Spotlight on Angelo Merendino Part 3

 

EDITOR'S NOTE - This is the final installment of a three-part series with Angelo. We thank him for his extra effort on such a sensitive topic.

 

TID:
 
Angelo, thank you for all of your efforts in this. I know it's not easy. Before we begin to close out the final part, I'd like to hear your thoughts on the last weeks documenting her life.
 
ANGELO:
 
There was so much going on those last weeks. When I think back about those days I still can’t believe they happened. I was taking care of Jen, keeping family and friends up to date, and trying not to lose it. I knew what was coming but all I wanted was for Jen to be comfortable.  As I’ve mentioned in earlier comments, I wasn’t really thinking too much about what I was photographing, i.e. get this shot or that shot. I’ve started to understand why I turned to the camera during this time and it was the only thing that made any kind of sense in my life.
 
It was an escape for sure. I’ve always thought the world was a safer place when I looked at it through my camera. Maybe it was desperation, like I was holding on to anything I could while I was watching Jen die. One thing that was beautiful is that so many family and friends came over to see Jen. I have photographs of all of these loved ones with Jen and you can feel the love they are sharing. I remember these moments and the love from those last days but these photographs bring me back when my mind starts to wander. 
 
 
 
TID:
 
What was different about this stage than earlier in your documentation?
 
ANGELO:
 
I knew Jen was going to die at this point. Sooner rather than later. Everything in my life was pointing to that moment and I couldn’t stop it from happening. I think I was desperate and my mind was a mess, while at the same time I was so hyper-focused on Jennifer and anything she might need. 
 
TID:
 
What were some of your feelings at this stage, and how did the work impact you emotionally?
 
 
ANGELO:
 
I didn’t want to sleep because I didn’t know if Jen was going to wake up again. Hell, I didn’t even want to shower because I didn’t want to be away from Jen at all. Any minute was going to be our last together. I’ve never felt so exhausted. It was all so unreal. I remember realizing that each photograph I made could be the last. 
 
TID:
 
In the final days, what was it like for you to document? I can imagine that being a terrible, incredibly difficult to do and experience.
 
 
 
ANGELO:
 
The feeling that each photograph could be the last one I made of Jennifer while she was alive was beyond sobering. It brought everything together: that this was real and that Jennifer was dying. I knew this was the case but I think making photographs during Jen’s illness was a way of hiding and now my shield was being taken away. Jen was more than my wife, she was my best friend and my biggest supporter. I always felt I could achieve anything I wanted to as long as Jen was with me.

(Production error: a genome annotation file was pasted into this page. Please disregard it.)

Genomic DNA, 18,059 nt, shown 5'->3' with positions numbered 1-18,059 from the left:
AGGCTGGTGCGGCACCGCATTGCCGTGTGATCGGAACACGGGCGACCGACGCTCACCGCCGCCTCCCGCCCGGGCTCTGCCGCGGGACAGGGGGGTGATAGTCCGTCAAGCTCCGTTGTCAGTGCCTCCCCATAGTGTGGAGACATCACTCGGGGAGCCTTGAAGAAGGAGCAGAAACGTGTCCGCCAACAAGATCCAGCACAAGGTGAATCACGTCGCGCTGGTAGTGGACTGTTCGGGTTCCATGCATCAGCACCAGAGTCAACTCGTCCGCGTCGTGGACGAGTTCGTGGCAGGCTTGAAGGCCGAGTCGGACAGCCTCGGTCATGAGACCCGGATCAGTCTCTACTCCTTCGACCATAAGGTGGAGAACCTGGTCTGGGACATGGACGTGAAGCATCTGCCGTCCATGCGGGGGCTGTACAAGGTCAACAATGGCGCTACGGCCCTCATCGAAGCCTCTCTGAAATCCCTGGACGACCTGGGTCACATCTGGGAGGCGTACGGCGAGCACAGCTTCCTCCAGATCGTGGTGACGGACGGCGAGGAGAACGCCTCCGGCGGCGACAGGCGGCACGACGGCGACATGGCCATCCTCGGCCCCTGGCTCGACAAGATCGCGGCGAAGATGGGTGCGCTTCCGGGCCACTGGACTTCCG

I was still trying to make Jen smile. A lot of the photographs from this time are of Jen with family and friends. As I looked through the camera I couldn’t help but to think of how many people Jen touched in her life and the impact she had on so many of us. 
 
TID:
 
There's a picture you have driving behind her hearse. Can you talk about what you were going through in this moment in time? 
 
ANGELO:
 
We were following the hearse to the cemetery, I was in the car with one of my brothers and my parents. It had started snowing during the funeral. I kept thinking, “Why am I in this car and not in there with Jen.” I couldn’t believe she was in a casket in a hearse. It was also weird to be in that first car as the funeral procession passed through town. We were coming to a bridge and I felt so empty. As I looked around I saw the trees with no leaves and life was just desolate. There were no cars at that moment and the bridge was symbolic of many things - Jen’s path, my path…This photograph hits me hard. I couldn’t hide anymore. 
 
 
 
TID:
 
You mentioned in a previous email exchange that you had challenges as a husband, widower moving forward with this body of work. What do you mean by this?
 
ANGELO:
 
In a way I’ve been obsessed with these photographs since Jen died. People have asked if I’ve trapped myself in this memory by working on our story. I’ve looked at it as my way of facing what Jen and I experienced. I don’t understand it yet and probably never will. But these photographs have forced me to accept what has happened and to try to put my life back together.